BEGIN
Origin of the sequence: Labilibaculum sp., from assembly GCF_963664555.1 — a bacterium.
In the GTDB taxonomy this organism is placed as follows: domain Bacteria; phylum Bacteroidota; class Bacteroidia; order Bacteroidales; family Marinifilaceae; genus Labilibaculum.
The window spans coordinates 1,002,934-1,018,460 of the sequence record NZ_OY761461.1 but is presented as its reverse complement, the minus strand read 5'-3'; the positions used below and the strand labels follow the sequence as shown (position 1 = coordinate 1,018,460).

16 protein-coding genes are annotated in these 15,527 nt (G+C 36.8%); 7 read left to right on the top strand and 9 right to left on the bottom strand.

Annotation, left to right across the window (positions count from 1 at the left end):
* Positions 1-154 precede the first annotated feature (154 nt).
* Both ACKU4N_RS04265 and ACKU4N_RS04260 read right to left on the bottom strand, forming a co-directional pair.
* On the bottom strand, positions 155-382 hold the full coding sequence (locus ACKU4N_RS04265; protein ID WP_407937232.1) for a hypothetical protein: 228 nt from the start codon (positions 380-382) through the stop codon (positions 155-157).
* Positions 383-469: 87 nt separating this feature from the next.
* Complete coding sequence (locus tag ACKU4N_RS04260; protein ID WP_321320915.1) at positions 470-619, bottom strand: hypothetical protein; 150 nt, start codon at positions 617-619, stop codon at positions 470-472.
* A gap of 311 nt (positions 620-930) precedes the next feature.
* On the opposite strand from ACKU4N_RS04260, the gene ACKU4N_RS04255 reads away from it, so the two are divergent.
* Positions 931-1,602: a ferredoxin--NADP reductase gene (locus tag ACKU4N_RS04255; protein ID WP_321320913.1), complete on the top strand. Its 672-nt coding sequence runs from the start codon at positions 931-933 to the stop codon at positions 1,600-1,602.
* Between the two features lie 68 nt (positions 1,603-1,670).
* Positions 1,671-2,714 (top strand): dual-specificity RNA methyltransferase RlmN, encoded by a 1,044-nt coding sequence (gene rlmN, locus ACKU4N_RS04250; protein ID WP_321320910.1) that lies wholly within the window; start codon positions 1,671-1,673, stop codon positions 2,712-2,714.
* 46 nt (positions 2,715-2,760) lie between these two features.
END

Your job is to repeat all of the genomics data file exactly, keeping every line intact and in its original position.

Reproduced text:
Origin of the sequence: Labilibaculum sp., from assembly GCF_963664555.1 — a bacterium.
In the GTDB taxonomy this organism is placed as follows: domain Bacteria; phylum Bacteroidota; class Bacteroidia; order Bacteroidales; family Marinifilaceae; genus Labilibaculum.
The window spans coordinates 1,002,934-1,018,460 of the sequence record NZ_OY761461.1 but is presented as its reverse complement, the minus strand read 5'-3'; the positions used below and the strand labels follow the sequence as shown (position 1 = coordinate 1,018,460).

16 protein-coding genes are annotated in these 15,527 nt (G+C 36.8%); 7 read left to right on the top strand and 9 right to left on the bottom strand.

Annotation, left to right across the window (positions count from 1 at the left end):
* Positions 1-154 precede the first annotated feature (154 nt).
* Both ACKU4N_RS04265 and ACKU4N_RS04260 read right to left on the bottom strand, forming a co-directional pair.
* On the bottom strand, positions 155-382 hold the full coding sequence (locus ACKU4N_RS04265; protein ID WP_407937232.1) for a hypothetical protein: 228 nt from the start codon (positions 380-382) through the stop codon (positions 155-157).
* Positions 383-469: 87 nt separating this feature from the next.
* Complete coding sequence (locus tag ACKU4N_RS04260; protein ID WP_321320915.1) at positions 470-619, bottom strand: hypothetical protein; 150 nt, start codon at positions 617-619, stop codon at positions 470-472.
* A gap of 311 nt (positions 620-930) precedes the next feature.
* On the opposite strand from ACKU4N_RS04260, the gene ACKU4N_RS04255 reads away from it, so the two are divergent.
* Positions 931-1,602: a ferredoxin--NADP reductase gene (locus tag ACKU4N_RS04255; protein ID WP_321320913.1), complete on the top strand. Its 672-nt coding sequence runs from the start codon at positions 931-933 to the stop codon at positions 1,600-1,602.
* Between the two features lie 68 nt (positions 1,603-1,670).
* Positions 1,671-2,714 (top strand): dual-specificity RNA methyltransferase RlmN, encoded by a 1,044-nt coding sequence (gene rlmN, locus ACKU4N_RS04250; protein ID WP_321320910.1) that lies wholly within the window; start codon positions 1,671-1,673, stop codon positions 2,712-2,714.
* 46 nt (positions 2,715-2,760) lie between these two features.